Radiohead, The King of Limbs (Ticker Tape, 2011). ASIN: B004SRQ2W6.
Once again, Radiohead have done something unconventional with their manner of releasing an album: this time it’s not being given away for free, only with next-to-no publicity and only having been announced about a week before the release date. Once again, I’m not going to have anything else to say about that, although I will have something to say about the unconventional shortness of this record.
I thought that, rather than do a track-by-track review, I’d do a listen-by-listen review. This is partly because Radiohead albums tend to be growers on me, and partly because it’s almost an album of moods rather than an album of songs.
- First listen: Bland and slightly nightmarish.
My overall impression is of the morning after a night of bad dreams. I feel ill-at-ease but nothing really sticks in the memory. There’s barely any guitar presence on this album – maybe even less than on Kid A or Amnesiac.
- Second listen: Trippy and menacing.
The songs do still tend to blur together beneath the typically intricately layered soundscape. This time, though, the chorus of ‘Lotus Flower’ is definitely stuck in my head. Heck, it’s almost catchy. I’ve also begun to notice the lyrics rather than just hearing Thom Yorke’s melancholy intonations as part of the background. ‘Little By Little’ sounds like the interior monologue of a stalker (and not just lyrically). He repeats ‘don’t hurt me’ all the way through ‘Give Up The Ghost’ and ‘if you think this is over then you’re wrong’ intermittently throughout ‘Separator’.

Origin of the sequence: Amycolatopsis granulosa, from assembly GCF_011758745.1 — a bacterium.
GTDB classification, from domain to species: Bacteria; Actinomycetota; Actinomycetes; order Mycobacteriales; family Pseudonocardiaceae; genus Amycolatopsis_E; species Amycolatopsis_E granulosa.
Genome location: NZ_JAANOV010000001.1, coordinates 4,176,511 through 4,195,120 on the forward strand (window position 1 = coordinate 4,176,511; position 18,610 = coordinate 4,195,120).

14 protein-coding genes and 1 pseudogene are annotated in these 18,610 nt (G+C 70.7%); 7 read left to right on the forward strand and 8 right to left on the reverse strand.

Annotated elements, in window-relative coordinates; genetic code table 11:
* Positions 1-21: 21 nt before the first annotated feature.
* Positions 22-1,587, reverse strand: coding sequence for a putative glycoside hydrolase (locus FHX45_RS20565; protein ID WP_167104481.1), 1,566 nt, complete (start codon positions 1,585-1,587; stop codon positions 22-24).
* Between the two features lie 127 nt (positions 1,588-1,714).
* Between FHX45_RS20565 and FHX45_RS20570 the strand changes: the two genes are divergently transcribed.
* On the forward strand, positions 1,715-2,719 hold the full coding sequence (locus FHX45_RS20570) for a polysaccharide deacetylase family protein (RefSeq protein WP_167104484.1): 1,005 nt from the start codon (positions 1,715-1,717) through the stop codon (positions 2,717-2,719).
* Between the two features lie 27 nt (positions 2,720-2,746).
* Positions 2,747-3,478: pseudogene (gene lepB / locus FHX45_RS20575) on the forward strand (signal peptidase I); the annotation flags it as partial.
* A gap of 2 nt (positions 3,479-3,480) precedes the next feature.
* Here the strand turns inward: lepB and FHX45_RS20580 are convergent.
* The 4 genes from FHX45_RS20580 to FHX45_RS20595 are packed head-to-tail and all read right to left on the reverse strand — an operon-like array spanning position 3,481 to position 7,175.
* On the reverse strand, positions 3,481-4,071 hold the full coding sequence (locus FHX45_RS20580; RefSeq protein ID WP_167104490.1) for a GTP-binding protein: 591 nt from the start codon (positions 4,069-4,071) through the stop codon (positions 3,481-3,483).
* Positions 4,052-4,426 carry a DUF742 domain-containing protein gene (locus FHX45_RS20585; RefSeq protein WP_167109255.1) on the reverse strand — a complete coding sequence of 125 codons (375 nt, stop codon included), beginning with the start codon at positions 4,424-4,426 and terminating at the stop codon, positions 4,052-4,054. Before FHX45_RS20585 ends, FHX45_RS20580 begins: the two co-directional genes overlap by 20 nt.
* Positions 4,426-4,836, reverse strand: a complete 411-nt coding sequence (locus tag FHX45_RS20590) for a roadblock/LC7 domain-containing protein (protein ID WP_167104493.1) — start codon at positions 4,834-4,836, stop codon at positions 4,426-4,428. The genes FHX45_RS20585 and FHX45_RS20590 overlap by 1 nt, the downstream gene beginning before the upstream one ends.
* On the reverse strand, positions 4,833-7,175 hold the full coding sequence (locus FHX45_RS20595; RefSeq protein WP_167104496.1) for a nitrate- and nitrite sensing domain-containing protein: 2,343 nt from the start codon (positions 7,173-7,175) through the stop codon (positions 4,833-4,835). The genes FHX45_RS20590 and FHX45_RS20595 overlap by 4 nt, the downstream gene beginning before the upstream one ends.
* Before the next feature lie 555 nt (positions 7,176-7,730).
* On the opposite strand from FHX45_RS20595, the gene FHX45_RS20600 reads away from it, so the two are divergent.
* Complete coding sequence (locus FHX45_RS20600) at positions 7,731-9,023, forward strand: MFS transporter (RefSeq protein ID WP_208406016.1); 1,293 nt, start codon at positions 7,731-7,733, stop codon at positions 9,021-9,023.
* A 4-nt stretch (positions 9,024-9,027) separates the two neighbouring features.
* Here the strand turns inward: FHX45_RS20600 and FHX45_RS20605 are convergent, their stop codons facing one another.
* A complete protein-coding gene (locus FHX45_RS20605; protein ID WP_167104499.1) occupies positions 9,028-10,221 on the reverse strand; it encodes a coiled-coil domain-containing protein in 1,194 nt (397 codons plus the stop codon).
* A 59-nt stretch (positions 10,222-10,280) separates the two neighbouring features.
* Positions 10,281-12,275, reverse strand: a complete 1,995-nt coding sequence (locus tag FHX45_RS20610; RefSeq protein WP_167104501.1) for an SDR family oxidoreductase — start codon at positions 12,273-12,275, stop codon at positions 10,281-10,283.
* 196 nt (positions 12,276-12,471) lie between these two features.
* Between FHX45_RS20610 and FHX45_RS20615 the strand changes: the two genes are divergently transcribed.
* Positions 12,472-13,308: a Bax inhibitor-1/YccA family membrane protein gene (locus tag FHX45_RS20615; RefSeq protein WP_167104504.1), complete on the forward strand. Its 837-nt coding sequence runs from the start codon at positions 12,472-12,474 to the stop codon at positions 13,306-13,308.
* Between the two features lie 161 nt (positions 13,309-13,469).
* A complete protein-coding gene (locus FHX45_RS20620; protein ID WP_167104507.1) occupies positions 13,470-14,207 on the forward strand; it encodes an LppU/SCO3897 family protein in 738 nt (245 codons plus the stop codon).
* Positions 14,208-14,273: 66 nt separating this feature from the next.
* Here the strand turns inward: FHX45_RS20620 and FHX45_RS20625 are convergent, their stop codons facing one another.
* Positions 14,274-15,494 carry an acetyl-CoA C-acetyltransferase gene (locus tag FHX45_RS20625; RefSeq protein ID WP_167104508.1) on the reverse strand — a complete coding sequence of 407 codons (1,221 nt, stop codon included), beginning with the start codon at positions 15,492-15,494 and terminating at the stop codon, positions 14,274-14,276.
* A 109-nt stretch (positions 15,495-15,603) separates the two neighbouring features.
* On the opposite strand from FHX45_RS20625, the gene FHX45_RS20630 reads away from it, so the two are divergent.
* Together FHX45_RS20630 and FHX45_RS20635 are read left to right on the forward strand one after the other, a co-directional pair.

- Third listen: Contrasts emerge.
Parts of this record – on ‘Bloom’, ‘Morning Mr. Magpie’, ‘Lotus Flower’ and ‘Separator’ – are now sounding almost groovy, albeit in a downbeat way. ‘Codex’ is a desperately sad and beautiful song of the kind we’ve come to expect from Radiohead (other reviewers have made a variety of comparisons; it reminds me most of ‘Pyramid Song’ off Amneisac), but it’s so understated that its effect is almost suffocated by its own intro and outro.
- Fourth listen: Music for the head.
They really are being tricky (Tricky?) with the sound effects and samples (and possibly use of unusual instruments, I’m not sure). ‘Feral’ is the epitome of this, as the track has plenty of cleverness but very little else. If this were a genius record, though, in total contrast to my initial reaction, then I’d expect to have noticed it by now.
- Fifth listen: The final listen for now.
This may sound like the ultimate case of stating the obvious, given what I’ve written above, but there really is nothing to sing along with here. Otherwise I have nothing new to report, and so conclude that I now have the information I need to write up my review.
So a mixed review, then. Subtlety is a virtue, and this is certainly a subtle album. However, I would have preferred it to have been less subtle, for there to have been more variation. Maybe that’s asking too much of an album this short, but then maybe for that reason alone this album is just too short; on at least the first three listens I was surprised at how quickly the album was finished, half expecting everything I’d heard to have been a build up to a dramatic final third which just doesn’t materialise. As it is, this release just isn’t heavyweight enough to demand that you buy it. At the same time, I don’t regret that I did.
- Morning Mr. Magpie
- Little By Little
- Lotus Flower
- Give Up The Ghost